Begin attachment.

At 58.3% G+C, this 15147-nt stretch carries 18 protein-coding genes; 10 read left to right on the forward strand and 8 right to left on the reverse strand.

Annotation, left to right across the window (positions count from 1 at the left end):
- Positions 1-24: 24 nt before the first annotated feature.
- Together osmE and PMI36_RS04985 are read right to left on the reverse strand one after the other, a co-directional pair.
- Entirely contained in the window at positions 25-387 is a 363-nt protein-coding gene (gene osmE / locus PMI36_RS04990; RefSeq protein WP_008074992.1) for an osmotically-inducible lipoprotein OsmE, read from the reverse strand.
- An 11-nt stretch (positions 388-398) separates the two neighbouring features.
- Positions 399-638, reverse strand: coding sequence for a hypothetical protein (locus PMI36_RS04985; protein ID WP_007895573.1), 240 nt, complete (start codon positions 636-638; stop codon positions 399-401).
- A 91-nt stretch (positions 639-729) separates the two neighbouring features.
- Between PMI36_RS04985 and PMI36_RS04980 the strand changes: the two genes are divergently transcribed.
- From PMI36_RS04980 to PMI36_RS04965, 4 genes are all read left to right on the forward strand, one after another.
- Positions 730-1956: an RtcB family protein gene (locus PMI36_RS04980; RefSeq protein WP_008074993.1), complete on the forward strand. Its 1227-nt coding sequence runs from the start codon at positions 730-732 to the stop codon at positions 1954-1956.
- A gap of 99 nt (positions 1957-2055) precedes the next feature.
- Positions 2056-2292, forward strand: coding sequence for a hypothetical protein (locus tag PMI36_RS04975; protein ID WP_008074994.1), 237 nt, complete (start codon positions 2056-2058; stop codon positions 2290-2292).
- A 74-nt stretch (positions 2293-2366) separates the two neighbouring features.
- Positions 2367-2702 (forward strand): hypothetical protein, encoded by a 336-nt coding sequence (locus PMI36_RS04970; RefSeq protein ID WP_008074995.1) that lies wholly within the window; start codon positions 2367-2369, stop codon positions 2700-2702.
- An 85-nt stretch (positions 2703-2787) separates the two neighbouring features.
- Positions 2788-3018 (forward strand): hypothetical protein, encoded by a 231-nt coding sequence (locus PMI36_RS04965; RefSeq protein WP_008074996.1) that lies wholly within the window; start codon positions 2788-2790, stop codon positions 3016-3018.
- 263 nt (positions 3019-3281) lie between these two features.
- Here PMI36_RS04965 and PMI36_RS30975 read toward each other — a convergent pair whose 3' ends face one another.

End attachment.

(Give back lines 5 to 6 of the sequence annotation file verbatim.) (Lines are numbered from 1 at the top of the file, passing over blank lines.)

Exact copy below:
- Entirely contained in the window at positions 25-387 is a 363-nt protein-coding gene (gene osmE / locus PMI36_RS04990; RefSeq protein WP_008074992.1) for an osmotically-inducible lipoprotein OsmE, read from the reverse strand.
- An 11-nt stretch (positions 388-398) separates the two neighbouring features.